Heal Your Church WebSite

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5 tips for blogging sermons effectively

Just publishing your sermon notes to your church’s blog is not enough – not if you want anyone to actually read them. Here are five simple things you can do to make your sermon notes more visible to more readers through more search engines.

Why this is important:

Ah sermons … the holy grail of any church website … not only because they provide church webmasters with a source of dynamic and (hopefully) compelling content, but because the (hopefully) compelling content serves seekers and members alike.

Problem is, many sermons online go unread because they’re posted “as-is” rather than following these five simple steps that will (hopefully) increase their visibility on various search engines – especially Google:

  1. Put your key content on top

    Search engines index by title, so if you have some key words that represent your key points, put them in the title of your post – even if it is slightly different than the title of last Sunday’s sermon.

    Search engines display excerpts after the title – so help your readers out by putting your key points in those first 128 words or so.

  2. Lose the church-speak

    Don’t compel those not familiar with the vernacular of your congregation to have to learn a dialect of ancient Greek just to figure out what you’re saying.

    Likewise, avoid kitschy clichés and internal acronyms – they’re lost on first time visitors.

  3. Focus on what benefits the reader

    Rather than beating the faithful, make sure your titles and excerpts provide a “what’s in it for me” moment – so that the seeker is encourage to read the rest of the sermon, rather than click on over to CNN.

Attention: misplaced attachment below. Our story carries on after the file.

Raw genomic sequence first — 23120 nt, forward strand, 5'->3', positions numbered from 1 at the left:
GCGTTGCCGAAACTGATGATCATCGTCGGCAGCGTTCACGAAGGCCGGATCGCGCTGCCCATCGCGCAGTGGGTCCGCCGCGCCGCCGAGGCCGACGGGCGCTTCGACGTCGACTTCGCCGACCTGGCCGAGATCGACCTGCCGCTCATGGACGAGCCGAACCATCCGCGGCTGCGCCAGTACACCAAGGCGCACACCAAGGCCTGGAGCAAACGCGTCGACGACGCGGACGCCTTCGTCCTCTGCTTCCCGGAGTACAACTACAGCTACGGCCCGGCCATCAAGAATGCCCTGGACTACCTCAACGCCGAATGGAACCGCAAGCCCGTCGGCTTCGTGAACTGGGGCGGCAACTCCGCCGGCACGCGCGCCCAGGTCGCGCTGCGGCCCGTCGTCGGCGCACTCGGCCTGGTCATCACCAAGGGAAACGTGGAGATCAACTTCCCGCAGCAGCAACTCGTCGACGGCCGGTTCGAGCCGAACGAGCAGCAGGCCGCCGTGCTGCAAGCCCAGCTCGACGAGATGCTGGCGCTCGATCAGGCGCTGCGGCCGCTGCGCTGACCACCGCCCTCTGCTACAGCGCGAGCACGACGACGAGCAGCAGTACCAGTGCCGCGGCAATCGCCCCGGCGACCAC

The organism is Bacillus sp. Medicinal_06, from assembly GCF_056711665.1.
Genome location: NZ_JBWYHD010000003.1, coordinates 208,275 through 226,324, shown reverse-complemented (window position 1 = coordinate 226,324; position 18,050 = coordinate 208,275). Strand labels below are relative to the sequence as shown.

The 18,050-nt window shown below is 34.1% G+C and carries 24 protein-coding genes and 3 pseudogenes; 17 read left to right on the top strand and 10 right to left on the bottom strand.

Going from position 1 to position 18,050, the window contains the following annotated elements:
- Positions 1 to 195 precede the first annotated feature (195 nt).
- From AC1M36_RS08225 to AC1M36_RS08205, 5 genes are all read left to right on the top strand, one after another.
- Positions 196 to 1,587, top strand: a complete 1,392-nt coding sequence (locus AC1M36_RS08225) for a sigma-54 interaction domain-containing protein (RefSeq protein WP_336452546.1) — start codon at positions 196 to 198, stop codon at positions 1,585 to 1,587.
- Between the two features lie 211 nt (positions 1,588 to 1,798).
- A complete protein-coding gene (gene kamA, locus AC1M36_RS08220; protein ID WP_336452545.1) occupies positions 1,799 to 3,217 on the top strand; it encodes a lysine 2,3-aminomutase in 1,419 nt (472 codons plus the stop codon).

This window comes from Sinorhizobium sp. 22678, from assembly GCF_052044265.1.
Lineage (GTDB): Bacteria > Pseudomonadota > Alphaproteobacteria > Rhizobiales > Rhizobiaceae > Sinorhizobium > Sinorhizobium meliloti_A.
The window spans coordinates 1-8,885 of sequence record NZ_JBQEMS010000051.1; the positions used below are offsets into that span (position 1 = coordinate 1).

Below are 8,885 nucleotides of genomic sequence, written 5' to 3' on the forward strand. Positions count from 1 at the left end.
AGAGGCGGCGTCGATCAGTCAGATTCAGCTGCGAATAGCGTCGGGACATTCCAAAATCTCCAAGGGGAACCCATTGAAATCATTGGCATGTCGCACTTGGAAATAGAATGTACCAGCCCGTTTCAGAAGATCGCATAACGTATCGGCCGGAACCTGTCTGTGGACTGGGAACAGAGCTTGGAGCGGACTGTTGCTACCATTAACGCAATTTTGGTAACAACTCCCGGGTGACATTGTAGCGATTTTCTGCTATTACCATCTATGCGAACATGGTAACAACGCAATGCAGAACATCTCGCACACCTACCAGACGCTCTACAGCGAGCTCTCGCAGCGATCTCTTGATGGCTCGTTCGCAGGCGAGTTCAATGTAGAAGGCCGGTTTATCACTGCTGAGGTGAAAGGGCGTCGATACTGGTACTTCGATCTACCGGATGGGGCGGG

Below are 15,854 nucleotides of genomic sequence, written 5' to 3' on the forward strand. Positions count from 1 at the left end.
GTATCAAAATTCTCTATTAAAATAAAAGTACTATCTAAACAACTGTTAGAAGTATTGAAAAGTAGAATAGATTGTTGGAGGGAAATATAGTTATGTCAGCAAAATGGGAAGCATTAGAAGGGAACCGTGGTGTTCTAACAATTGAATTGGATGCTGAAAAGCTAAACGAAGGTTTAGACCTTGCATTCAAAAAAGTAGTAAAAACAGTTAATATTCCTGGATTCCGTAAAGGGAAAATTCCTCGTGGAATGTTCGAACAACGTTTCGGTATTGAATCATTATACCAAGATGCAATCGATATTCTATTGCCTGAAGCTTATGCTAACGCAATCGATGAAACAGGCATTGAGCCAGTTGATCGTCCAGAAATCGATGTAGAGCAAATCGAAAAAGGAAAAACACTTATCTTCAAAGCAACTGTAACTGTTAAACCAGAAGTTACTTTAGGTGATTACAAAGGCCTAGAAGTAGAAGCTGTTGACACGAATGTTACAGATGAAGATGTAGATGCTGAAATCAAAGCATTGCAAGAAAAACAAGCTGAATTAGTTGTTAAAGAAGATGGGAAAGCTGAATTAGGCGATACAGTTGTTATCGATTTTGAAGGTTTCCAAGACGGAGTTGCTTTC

For example, instead of:

    • title: Seven Deadly Sins
      excerpt: Seven reasons the World is going to hell in a hand basket


    • title: The Wisdom of Proverb 6
      excerpt: 7 things you can control to life better now and hereafter.
  4. Write inviting titles

    Write titles that make people hunger for more.
    For example, instead of:

    • This sermon will discuss the fruits of the spirit, how they effect you, and what you should do.


    • 9 yummy fruits of the spirit to nourish your walk
  5. Enjoy the art of the subtitle

    For example, instead of simply:

    • Daniel 3:1-30


    • Daniel 3: Nebuchadnezzar’s epiphany at the fiery furnace door

Here’s the best part of the above – while I demonstrated changes in titles – I did so without compromising on the content. Same can go for you.

And how will you know if and when you’re effectively re-factoring your sermon titles and excerpts? Simple – begin using tools such as Google’s Analytics to track not only how many visitors hit your site, but what key words they use to get there and how long they stay there when they visit.

Such analysis will quickly provide you with the information you need to gauge just how well you’re doing when you post your sermons online – especially those of you using blogs at inexpensive content management systems for your church and/or charity organization.


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  3. Do you have some website examples?

    We are switching to a wordpress site, and about to start moving the sermon files to individual posts.. great timing!

    the old sermon page is here: http://www.fbcwaynesboro.org/sub/57/

    and new will be here: http://fbcwaynesboro.org/wp/archives/category/sermons


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